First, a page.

Monday, 19 September 2016

My analysis of recent international elections of September 2016

Whilst I have been busy, the German states of Mecklenburg-Vorpommern (home to Chancellor Angela Merkel, who represents the northern half of the state in the Bundestag) and Berlin, the federal capital, held their 2016 landtag elections; the nation of Croatia held its parliamentary election just ten months on from the previous one, caused by a vote of no confidence in Tihomir Oreskovic and his cabinet; and there was the 2016 election for Russia's State Duma (parliament).

As expected from this Croatian election, turnout decreased significantly, from nearly 61% to just over 54%; just because a nation has fair proportional representation does not mean that turnout will be particularly high. It nevertheless saw substantial change, with the moderately conservative Croatian Democratic Union alliance gaining 3 extra seats with the SDP-led People's Coalition losing two from 2015, giving HDZ and its leader Andrej Plenkovic a critical lead. However, the kingmakers from last year, the liberal Bridge of Independent Lists (Most) party, lost 6 of their 19 seats meaning that if Andrej Plenkovic wishes to become Croatia's next Prime Minister, he will have to seek help from regionalists as well as Most to gain power. The anti-establishment Human Blockade Party meanwhile won 8 seats, and importantly in government formation in Croatia is unwilling to cooperate with any coalition containing 'establishment' parties. It was meanwhile an unfortunate day for progressive politics in Croatia, with its main green party, ORaH, not securing even 1% of the vote in spite of entering an alliance, and with the Croatian Labourists paying the price for their previous alliance with the SDP by polling worse still.

Mecklenburg-Vorpommern was another low for progressive politics in Germany. For the first time in five years, the state Green Party failed to pass the 5% threshold, and they only missed it by 3000 votes. Die Linke lost five seats and finished fourth, and the Pirate Party dropped back into political irrelevance by polling a dismal 0.5%; even with Mecklenburg-Vorpommern being the weakest German state for liberal and progressive parties that is a bad result. The UKIP-like Alternative fur Deutschland scored another strong second place, with their 20.8% vote share enough to beat the CDU into third place and this strong showing is second only to their performance in Lower Saxony earlier this year, and a critical blow to Angela personally even though CDU support held up considerably better in the north of Mecklenburg-Vorpommern who she is MP for. Like UKIP in Britain, they have been able to win over poorer and less well-educated supporters who traditionally either voted for the SPD or CDU, especially in former industrial areas and rural areas in the East/Ost, and they are becoming a functional party of protest despite their new leader Frauke Petry's more hardline and Islamophobic views compared to her predecessor, Bernd Lucke, who left AfD after Frauke's successful leadership bid. (Incidentally, UKIP last week also elected a woman, Diane James, as their new leader)

Meanwhile in Berlin, where at Wahlkreis (single member constituency) level three-way marginal constituencies are becoming the norm instead of the exception, the SPD set a Landtag record in modern German history for the lowest winning percentage-they polled just 21.6% of the vote but still came top of the poll in erststimmen (constituency vote) as well as zweistimmen (list vote) terms. Despite AfD winning 25 seats with 14.2% of the vote, Die Linke actually increased their seat total to tie with the Greens on 27 (and Die Linke won a few more votes than the Greens as well); usually, AfD has been eroding Die Linke's support especially in the poorer industrial parts of the former East Germany. The collapse of Die PIRATEN (the German Pirate Party)'s share of the vote, with the consequential loss of all of their 15 seats, is very significant and shows how far they have fallen from their initial bursts of glory in 2011 and 2012, where they frequently won at least a few Landtag seats per Landtag, and their agenda of copyright reform and internet freedom is appearing less and less in offline and online media. This is in stark contrast to Iceland (whose parliamentary election comes next month) where their Pirate Party could top the poll. The Free Democrats also re-entered the Berlin Abgeordnetenhaus but with the distinction of being the only party there not to win, or come close to winning, a single direct mandate; they generally performed best in the outer suburbs. The Greens did much better in the centre of Berlin than in the outer reaches by contrast, with the CDU and SPD performing best in the western suburbs and AfD and Die Linke fighting hard over the eastern suburbs, frequently winning direct mandates with less than 30% of the vote for their respective candidate.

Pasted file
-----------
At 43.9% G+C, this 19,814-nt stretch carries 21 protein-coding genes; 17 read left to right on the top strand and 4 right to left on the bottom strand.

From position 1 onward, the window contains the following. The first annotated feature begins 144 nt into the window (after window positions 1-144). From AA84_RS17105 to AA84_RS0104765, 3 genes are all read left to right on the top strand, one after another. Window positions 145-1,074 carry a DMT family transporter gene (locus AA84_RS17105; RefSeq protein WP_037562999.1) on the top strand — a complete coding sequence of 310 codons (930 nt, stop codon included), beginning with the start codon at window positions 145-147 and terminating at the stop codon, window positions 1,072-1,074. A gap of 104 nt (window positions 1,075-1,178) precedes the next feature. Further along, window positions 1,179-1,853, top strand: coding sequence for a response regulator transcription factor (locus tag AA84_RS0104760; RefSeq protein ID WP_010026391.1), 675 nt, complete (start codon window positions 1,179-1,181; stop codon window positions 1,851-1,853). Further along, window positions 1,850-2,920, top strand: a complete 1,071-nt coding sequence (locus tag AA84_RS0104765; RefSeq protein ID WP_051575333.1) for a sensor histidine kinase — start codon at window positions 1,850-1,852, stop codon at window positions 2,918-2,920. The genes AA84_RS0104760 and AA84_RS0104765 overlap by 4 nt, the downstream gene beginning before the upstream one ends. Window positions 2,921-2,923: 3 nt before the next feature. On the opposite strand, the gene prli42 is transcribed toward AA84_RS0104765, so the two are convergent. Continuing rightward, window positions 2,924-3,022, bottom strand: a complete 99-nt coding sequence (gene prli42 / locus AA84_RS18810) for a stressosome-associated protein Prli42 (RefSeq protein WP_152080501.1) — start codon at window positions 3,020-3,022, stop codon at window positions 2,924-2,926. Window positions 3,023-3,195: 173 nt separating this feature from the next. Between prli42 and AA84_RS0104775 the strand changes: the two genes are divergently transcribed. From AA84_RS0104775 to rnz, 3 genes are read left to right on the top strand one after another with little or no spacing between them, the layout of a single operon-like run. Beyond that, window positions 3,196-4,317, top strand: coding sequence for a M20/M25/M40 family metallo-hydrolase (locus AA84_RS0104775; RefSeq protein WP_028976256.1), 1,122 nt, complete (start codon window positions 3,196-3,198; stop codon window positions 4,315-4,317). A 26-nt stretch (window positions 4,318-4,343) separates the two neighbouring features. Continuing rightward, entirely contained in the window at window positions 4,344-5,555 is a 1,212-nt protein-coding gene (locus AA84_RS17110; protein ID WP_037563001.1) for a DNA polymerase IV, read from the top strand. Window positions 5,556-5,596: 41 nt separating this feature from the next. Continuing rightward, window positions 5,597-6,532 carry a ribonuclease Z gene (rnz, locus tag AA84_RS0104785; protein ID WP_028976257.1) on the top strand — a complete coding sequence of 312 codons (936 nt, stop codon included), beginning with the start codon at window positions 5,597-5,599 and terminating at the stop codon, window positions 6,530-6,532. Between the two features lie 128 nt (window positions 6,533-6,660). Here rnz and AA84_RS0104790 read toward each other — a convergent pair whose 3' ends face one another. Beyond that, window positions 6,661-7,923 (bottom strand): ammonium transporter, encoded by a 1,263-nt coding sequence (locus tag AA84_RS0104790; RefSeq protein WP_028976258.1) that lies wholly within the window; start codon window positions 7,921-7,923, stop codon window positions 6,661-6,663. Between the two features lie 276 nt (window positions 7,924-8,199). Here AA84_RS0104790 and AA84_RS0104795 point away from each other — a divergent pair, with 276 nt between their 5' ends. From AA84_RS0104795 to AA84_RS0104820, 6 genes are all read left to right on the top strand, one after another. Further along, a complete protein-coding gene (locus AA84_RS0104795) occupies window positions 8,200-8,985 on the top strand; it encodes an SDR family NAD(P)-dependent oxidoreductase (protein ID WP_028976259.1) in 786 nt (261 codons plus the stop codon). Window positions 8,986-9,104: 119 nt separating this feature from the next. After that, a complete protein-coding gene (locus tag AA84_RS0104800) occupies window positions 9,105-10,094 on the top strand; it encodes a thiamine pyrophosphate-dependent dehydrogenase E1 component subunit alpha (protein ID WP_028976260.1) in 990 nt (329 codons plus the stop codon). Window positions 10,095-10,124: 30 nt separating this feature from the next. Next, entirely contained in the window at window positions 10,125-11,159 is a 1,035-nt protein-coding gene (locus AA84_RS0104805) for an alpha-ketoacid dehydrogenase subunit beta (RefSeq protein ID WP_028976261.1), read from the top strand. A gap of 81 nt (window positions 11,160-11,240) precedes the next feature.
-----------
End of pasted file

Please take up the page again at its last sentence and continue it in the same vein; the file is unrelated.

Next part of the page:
On the same day, the United Russia Party, devoted as ever to maintaining President Vladimir Putin's power and influence in Russia, won Russia's parliamentary elections yet again, this time with an enormous increase of 105 seats, bringing their total to 343, although given how frequent election irregularities and fraud occur in Russia, in addition to suppression of opposition parties by various means, this particular election cannot be considered truly free and fair. The only opposition parties in the Duma are tired and old and fading (Communist), extremist and racist ('Liberal Democratic Party of Russia', so badly named, and Rodina), or not really an opposition at all (A Just Russia and Civic Platform). The Russian Green Party did not even get a look in, polling only 0.76% of the list vote; the threshold is very strict at 7%.











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